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How to Achieve Age-Agnostic Design

How to Achieve Age-Agnostic Design

It has been said many times the future of the lodging industry will greatly be affected by hotels’ ability to appeal to millennials. On the surface, this “millennials or bust” attitude seems like a logical view to endorse. After all, millennials now outnumber baby boomers in the U.S., and millennials are expected to account for 50 percent of the workforce by 2020.

Unfortunately, such statistics are causing tunnel vision within the hospitality industry, leading to certain misguided conclusions being drawn, especially as they relate to the practice of architecture.

Here are a few thoughts on a different approach. Instead of being focused on trying to design hotels for millennials (a demographic), the conversation should be broadened to address how to best design hotels for the modern traveler (a psychographic).

Guests Are All After the Same Thing
Multiple studies agree millennials are looking for the following from their hotel stays: authentic experiences, contemporary design, and seamless connectivity. But really, isn’t that what all generations want?

Consider the following examples of “millennial design trends” that, when examined, arguably appeal to every modern traveler regardless of age:

• Minimizing the presence of front desks in lobbies: Gen-Xers and baby boomers are now more accustomed to using their smartphones to book airline tickets, schedule Uber rides, and pay bills. So it’s not a stretch to assume they will embrace downloading a mobile app allowing them to check into their hotel rooms. And what if that same app were to also uncover locals’ favorite spots to eat, drink, and shop? Being able to bypass long lines at the front desk and no longer relying on a concierge to provide hit-or-miss advice on hot spots to visit, are both positives outcomes for all guests.

• Smaller rooms that offer modularity: When visiting a city for work or play, guests of all ages typically leave their hotel room in the morning and don’t return until late at night when ready for bed. They expect their room, especially if it’s a newer hotel, to be intuitive, comfortable, and offer modern conveniences, such as easy accessibility to power electronics. With the small amount of time people spend in their rooms, it’s no longer an expectation the square footage accommodate a desk or a traditional chest of drawers. A small space can be just as functional as a big space if designed thoughtfully.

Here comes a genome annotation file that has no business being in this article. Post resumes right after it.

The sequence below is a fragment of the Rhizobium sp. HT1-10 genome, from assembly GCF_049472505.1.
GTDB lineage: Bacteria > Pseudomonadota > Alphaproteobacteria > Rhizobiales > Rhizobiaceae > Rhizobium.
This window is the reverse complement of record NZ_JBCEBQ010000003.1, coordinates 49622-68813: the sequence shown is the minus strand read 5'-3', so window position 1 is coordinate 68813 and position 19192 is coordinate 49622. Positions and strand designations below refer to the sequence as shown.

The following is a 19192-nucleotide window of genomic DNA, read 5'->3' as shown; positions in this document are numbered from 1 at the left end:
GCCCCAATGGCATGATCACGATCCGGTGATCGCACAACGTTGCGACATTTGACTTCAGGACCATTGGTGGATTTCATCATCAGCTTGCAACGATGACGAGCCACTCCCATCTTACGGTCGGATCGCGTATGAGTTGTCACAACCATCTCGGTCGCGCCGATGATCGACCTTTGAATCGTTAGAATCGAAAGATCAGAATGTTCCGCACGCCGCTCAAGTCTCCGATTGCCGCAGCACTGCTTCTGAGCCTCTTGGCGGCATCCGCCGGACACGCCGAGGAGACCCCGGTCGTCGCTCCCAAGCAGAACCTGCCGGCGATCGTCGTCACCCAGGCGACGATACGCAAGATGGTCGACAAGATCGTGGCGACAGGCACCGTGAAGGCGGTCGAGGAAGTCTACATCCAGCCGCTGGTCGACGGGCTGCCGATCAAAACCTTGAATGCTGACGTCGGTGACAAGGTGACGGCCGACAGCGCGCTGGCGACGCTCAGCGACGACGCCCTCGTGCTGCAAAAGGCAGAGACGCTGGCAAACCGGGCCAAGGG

• Restaurants that offer authenticity: When guests spend extended periods of time on the premises of their hotels, their behavior patterns indicate they want to be where the action is. In newer hotel restaurants and bars, it’s not unusual to see younger business travelers seated next to a table filled with older tourists in full-fledged vacation mode. Both groups gravitate toward modern food and beverage options largely because they appreciate the eclectic mix of local design elements that give the space its character. A contemporary vibe paired with a menu of artisan cuisine has become the recipe for attracting a breadth of business travelers, tourists and locals.

• A sense of community that enables connection: People over the age of 50 tend to not be Snapchat or Instagram stars, but that doesn’t mean they aren’t texting, emailing, and sharing photos via Facebook with their family, friends, and colleagues. When it comes to leisure travel, guests of all ages are taking photos of everything in their hotels—the lobby, the view from the room and the room itself. Gen-Xers and baby boomers share the same desire to share experiences digitally as millennials do. Designing beautiful, open spaces is key for allowing that to happen.

Lag Time is Lessening
Research confirms the pace in which we as a society are adopting new views and preferences is speeding up. Today, if a trend becomes part of millennials’ lives, it’s sure to catch on with Gen-Xers and baby boomers within a relatively short period of time.

While there are certain industry disrupters aimed at appealing to younger generations—ordering room service by texting emojis for example—most changes in the hospitality industry, especially those relating to design, are arguably being embraced by the population as a whole.

By no means should millennials’ preferences be disregarded when it comes to designing hotel experiences. Far from it. Millennials should be a large part of the conversation being had by hoteliers and designers; however, the focus on this specific demographic should never become so magnified that other important factors get excluded.

About the Author
Ron Mitchell, AIA, NCARB, is a principal and the hospitality market leader for MG2, a global architecture firm that creates connected experiences for brands, destinations, buildings and most importantly, the people who enjoy them.

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